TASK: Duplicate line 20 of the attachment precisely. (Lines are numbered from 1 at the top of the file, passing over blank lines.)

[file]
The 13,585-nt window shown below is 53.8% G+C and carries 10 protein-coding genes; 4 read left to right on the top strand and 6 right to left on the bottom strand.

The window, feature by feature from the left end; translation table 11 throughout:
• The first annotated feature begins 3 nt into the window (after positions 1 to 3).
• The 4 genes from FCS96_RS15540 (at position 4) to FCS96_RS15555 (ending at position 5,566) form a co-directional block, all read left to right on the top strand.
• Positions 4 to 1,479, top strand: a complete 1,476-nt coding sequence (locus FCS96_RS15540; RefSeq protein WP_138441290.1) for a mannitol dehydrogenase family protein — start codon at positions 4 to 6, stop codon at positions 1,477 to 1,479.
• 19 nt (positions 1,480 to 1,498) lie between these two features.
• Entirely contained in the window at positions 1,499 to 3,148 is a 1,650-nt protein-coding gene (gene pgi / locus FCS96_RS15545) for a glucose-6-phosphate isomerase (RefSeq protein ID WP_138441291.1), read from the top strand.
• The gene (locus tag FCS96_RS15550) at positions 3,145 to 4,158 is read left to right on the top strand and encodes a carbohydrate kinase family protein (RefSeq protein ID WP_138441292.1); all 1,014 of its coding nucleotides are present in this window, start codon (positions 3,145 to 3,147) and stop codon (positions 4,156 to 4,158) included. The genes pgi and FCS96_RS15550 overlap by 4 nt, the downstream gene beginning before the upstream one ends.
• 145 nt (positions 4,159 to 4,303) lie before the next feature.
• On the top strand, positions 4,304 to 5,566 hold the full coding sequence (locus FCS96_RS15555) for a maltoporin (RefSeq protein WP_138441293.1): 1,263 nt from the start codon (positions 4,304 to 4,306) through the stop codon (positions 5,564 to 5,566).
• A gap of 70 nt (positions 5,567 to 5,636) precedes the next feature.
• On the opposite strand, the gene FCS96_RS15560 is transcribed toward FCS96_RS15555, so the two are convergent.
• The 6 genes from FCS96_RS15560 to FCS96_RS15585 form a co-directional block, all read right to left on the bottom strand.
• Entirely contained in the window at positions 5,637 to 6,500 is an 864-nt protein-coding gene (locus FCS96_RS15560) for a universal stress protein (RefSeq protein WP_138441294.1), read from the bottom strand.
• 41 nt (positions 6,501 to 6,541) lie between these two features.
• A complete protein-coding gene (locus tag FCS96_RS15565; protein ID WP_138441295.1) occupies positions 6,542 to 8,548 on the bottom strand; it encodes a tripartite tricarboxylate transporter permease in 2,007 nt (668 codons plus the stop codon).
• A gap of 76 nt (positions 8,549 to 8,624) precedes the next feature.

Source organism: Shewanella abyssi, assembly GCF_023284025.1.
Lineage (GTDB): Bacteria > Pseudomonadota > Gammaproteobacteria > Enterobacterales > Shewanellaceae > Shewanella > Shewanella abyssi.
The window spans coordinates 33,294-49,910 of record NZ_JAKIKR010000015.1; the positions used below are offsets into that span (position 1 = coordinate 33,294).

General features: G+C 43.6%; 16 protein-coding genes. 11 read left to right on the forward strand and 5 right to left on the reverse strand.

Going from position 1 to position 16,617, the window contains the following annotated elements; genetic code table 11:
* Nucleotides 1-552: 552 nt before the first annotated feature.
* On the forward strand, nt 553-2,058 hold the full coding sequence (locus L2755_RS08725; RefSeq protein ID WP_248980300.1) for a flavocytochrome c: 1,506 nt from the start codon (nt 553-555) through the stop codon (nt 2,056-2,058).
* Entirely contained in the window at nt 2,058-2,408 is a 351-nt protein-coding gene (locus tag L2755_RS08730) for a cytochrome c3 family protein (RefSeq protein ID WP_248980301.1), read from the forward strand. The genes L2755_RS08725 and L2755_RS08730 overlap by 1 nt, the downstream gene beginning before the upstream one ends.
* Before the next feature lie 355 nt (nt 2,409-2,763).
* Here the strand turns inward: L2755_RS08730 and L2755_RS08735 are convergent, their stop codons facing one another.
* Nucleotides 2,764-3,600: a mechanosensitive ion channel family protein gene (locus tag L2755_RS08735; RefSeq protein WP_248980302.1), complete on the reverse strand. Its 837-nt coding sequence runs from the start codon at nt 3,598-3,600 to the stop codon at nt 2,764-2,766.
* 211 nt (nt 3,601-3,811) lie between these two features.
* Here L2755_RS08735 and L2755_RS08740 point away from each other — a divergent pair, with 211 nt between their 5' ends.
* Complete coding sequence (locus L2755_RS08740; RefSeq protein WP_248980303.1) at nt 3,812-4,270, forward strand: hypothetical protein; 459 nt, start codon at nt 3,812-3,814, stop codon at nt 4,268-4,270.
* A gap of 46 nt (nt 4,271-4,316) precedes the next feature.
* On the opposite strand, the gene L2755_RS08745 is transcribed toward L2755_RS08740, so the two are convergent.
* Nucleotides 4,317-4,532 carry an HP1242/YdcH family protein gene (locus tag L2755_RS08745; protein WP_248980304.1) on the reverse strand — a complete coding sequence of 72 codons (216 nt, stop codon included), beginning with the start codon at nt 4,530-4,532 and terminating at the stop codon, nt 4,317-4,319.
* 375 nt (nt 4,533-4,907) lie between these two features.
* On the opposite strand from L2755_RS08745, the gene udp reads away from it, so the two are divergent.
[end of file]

The window spans coordinates 33,294-49,910 of record NZ_JAKIKR010000015.1; the positions used below are offsets into that span (position 1 = coordinate 33,294).